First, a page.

How can estate planning attorneys help families make meaningful and memorable memorial activities, especially with the constraints of a global pandemic?
Kyle Tifflin, founder of I Want a Funeral, spoke about “raising our funeral traditions” at the 4th Annual Before I Die in New Mexico virtual festival.
I showed a cartoon featuring two A wise man Making cave paintings. The father had drawn an animal in the form of a stick and the son made an illustration of a deer. The father says, “No Og, no! This is not the way we have always done it.”
“That’s my analogy to funerals,” Tevlin explained. “We have this picture of what we think is cool and have no idea there is something much better, more elegant and more beautiful.”
Tevlin suggests making a memorial service a project that can help make the world a better place, take a life of its own, and preserve the story of a loved one. I shared Aaron Collins’ inspiring example.
Aaron Collins passed away on July 7, 2012 at the age of 30. He left a note asking his family to go out to eat and left a “great tip”, suggesting them $500 to buy a pizza. The experience was recorded and uploaded to YouTube by Aaron’s brother, Seth.
Generous people from all over the world have donated to reproduce “Aaron’s Last Wish” over and over again. More than $60,000 was raised, and Seth gave $500 a tip to more than 100 waiters and waitresses. As a result, Aaron’s life story is told over and over again.
“Out of grief and tragedy, his family can now talk about that loss with joy and a smile, and Aaron has become a superhero that makes people happy,” said Teflin. “It all just happened because Aaron Collins wrote this early. The family only planned to do it once, but that’s all the more reason to do something simple, because you don’t know where it’s going to take you.”
Tips for getting involved in memorial work
So, what do you do to be creative and committed to goodbye? Tevlin recommends these seven tips for upgrading our funeral traditions.
- Think of a goal for what you would do to honor someone. Find a topic, a vision that relates to the essence of that person. The goal makes it easier for people to contribute, share and generate great memory.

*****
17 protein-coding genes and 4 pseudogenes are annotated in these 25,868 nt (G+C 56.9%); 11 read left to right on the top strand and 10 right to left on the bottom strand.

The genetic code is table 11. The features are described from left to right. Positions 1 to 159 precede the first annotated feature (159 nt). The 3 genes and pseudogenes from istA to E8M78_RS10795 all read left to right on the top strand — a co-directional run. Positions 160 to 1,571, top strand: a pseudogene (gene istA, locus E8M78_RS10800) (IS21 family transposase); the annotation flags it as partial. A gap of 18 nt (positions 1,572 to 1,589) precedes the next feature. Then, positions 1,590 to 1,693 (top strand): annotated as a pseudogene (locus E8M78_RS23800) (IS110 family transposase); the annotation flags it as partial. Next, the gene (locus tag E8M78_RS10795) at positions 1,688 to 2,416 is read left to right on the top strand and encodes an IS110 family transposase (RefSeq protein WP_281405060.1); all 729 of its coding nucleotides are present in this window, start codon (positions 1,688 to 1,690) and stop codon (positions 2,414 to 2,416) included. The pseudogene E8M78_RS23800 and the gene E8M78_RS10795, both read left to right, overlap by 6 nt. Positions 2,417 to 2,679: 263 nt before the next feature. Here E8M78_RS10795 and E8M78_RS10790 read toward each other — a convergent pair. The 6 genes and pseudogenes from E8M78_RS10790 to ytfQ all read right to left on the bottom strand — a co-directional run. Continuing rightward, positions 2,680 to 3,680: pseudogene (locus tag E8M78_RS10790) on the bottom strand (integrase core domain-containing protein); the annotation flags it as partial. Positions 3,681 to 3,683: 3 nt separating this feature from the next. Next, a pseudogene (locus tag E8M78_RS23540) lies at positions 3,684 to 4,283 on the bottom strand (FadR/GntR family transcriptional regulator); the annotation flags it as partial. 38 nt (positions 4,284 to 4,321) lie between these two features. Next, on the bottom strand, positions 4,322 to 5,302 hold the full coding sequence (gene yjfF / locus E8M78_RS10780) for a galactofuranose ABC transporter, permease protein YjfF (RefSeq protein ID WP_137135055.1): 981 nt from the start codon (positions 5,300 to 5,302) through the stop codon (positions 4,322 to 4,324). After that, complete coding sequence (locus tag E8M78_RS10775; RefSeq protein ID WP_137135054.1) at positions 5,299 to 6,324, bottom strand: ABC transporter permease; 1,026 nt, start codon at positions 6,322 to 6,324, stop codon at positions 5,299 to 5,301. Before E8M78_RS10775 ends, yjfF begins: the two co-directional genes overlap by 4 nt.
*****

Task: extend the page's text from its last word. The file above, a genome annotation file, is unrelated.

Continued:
- Make your character shine through, and relate to a hobby, passion, trait or quirk that everyone will recognize. It can be fun or formal, whatever is appropriate.
- Scope the honor, from an immediate family event to a global online affair. Bigger isn’t necessarily better, but get a little out of your comfort zone for a bigger reward.
- “Roll up your sleeves” means “make your own” as much as possible, recruiting talents, contributions, creative ideas and resources within your circle. Sharing is where bonding takes place.
- Enjoy the process. While grief is inevitable, these activities should bring joy. It is a way of thanking the person for being in your life, warming your heart and giving a sense of relief.
- Perfection is not required. Do what you can in any way you can, and generate personal interaction and emotional connections.
- There is no time limit. Whatever the action or event, there is no need to do it right away. It can easily be held on an anniversary, birthday or any other meaningful date.
Everything that is done in honor of a loved one, make it an event. Give him a name. Almost any activity can be turned into a competition, which is practically guaranteed to be fun and memorable.
You can watch Kyle Teflin’s talk, as well as other speakers and panel discussions from the festival, on the festival’s videos page at www.BeforeIDieNM.com.
Jill Rubin, Certified Secondary Specialist and The Doyenne of Death®, is a leading educator in the field of death education. She uses humor, funny movie clips, and out-of-the-box activities to teach end-of-life pre-planning. She coordinated the Before I Die New Mexico Festival, which won first place in the ICCFA’s 2018 KIP Award for Best Event. She is also the author of three books on end-of-life issues and a certified funeral celebrant. Her website is www.AGoodGoodbye.com.
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